Imagine you are riding a car when it’s raining. At a low speed, you don’t feel any difference from normal riding. But at higher speeds, one can feel the speed of the car getting affected. This is because of a phenomenon called ‘water planing’. Water resists the ply of the tires on the ground by forming a block on the area between the front of the tire and the ground. This affects driving performance increases the possibility or skidding. Rain tires are sometimes designed to have a smaller diameter. This helps the tire to rotate faster and displace more water overcoming centripetal force. Sometimes they are also narrower than other tires. This reduced footprint of the tires helps avoid hydroplaning.
Water displacement is the first and foremost job of a wet-weather tire. Multiple features of the wet weather tires aim at providing this. One such feature is the rain groove. How does a rain groove work? The area of the tire that comes in contact with the earth is called the contact patch. This contact should always remain for movement to happen. Because of this, the area of the tire that is in contact with the road is made to flatten and then regain the normal shape. In dry conditions, this happens normally with no obstruction.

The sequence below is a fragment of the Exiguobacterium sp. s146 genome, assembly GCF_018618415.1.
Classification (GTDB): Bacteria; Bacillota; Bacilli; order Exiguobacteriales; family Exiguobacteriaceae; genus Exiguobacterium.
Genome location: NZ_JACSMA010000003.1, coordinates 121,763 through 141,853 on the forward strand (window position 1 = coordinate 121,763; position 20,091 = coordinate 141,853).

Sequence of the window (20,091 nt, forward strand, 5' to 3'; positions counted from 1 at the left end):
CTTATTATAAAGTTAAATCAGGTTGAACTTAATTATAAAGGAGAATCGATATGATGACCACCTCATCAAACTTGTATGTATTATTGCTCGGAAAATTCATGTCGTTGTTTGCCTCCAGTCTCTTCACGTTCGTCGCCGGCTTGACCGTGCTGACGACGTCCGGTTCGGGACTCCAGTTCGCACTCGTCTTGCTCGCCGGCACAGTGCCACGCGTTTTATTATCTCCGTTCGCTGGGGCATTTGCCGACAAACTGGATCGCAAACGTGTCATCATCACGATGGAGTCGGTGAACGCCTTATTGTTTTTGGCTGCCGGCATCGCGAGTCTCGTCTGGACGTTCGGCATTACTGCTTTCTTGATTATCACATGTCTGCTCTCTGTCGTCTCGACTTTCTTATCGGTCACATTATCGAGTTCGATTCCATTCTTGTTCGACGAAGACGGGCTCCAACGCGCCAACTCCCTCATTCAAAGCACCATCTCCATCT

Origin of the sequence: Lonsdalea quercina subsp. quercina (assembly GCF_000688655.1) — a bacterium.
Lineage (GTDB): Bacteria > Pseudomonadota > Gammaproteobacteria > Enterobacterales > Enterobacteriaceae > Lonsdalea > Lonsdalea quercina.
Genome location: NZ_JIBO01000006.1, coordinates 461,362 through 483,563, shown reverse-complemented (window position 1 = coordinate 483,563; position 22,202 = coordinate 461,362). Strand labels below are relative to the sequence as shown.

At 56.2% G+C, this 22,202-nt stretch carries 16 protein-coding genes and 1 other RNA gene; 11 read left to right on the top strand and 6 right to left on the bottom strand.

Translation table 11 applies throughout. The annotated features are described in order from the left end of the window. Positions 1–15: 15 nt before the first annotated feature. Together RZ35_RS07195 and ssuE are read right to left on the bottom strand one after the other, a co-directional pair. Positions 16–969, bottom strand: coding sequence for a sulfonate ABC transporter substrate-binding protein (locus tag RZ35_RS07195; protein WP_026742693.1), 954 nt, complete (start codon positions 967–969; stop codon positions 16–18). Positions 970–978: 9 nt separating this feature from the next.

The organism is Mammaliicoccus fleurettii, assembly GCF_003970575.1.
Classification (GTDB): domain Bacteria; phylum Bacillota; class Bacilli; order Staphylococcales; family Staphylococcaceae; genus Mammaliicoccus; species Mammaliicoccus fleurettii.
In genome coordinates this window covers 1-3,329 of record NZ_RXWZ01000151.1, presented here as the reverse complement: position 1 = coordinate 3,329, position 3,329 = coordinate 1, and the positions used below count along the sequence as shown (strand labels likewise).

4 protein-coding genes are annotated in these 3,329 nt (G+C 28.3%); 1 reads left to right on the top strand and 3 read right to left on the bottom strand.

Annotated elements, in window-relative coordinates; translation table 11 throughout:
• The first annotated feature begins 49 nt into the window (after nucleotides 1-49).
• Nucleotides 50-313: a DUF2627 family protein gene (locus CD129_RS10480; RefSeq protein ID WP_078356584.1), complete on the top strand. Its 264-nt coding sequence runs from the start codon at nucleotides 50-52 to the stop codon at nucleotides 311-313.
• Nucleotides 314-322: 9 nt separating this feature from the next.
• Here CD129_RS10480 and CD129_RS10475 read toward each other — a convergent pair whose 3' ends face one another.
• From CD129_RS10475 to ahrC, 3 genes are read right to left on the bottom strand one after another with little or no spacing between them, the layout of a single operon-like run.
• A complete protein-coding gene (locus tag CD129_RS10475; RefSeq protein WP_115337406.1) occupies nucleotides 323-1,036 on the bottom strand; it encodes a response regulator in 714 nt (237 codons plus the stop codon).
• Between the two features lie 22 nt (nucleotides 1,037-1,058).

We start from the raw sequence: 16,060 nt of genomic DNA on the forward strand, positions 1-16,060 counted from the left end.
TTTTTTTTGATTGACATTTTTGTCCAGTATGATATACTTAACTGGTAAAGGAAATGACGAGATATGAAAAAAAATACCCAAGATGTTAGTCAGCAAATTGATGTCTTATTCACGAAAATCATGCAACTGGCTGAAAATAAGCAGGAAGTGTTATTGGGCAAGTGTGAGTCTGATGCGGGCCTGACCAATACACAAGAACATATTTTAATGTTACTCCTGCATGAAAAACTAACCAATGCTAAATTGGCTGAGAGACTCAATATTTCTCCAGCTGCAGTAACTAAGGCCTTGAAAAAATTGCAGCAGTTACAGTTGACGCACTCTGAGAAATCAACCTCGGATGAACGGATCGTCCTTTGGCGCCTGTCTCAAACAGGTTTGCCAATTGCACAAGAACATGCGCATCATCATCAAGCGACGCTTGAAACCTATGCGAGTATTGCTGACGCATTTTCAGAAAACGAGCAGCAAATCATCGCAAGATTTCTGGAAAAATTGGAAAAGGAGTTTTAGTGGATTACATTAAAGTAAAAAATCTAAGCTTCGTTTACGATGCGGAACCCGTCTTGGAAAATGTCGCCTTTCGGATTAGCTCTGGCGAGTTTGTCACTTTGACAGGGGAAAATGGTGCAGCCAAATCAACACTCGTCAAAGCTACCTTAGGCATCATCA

But in conditions like when it is raining, this process gets affected. Maintaining the same amount of contact with water on the ground is difficult. When there is an excess amount of water collected in the road, hydro planing can go up to the extent of completely disconnecting the tire from the ground. Hydroplaning causes a lot of accidents every year.
A rain groove pulls water away from the area of contact of the tire with the ground. To combat water on the roadway and lower the risk of hydroplaning, tires are fitted with rain grooves. This is achieved by properly designed patterns and correctly arranged voids. The patterns are angled so that water is directed away from the center of the tire whereas the voids serve as a channel to displace the sidelined water.
Rain tires are made from soft rubber. Softer rubber helps in having a better grip in wet conditions and they also help in building up heat inside the tire. The rubber used in wet weather tires comprises oils and chemicals. When introduced to heat, the tire tends to become sticky due to these elements and start to deteriorate. The softer the tire is, the weaker it is when exposed to heat. One of the methods drivers use to avoid tire deterioration while wet conditions are getting dried up is driving purposely on stagnated puddles of water to cool the tires.
Advantages of wet-weather tires
Improved safety- wet weather poses some of the most dangerous driving conditions; from reduced visibility to slippery roads during winter and autumn months. These tires provide improved braking performance and traction on these wet roads for safe riding.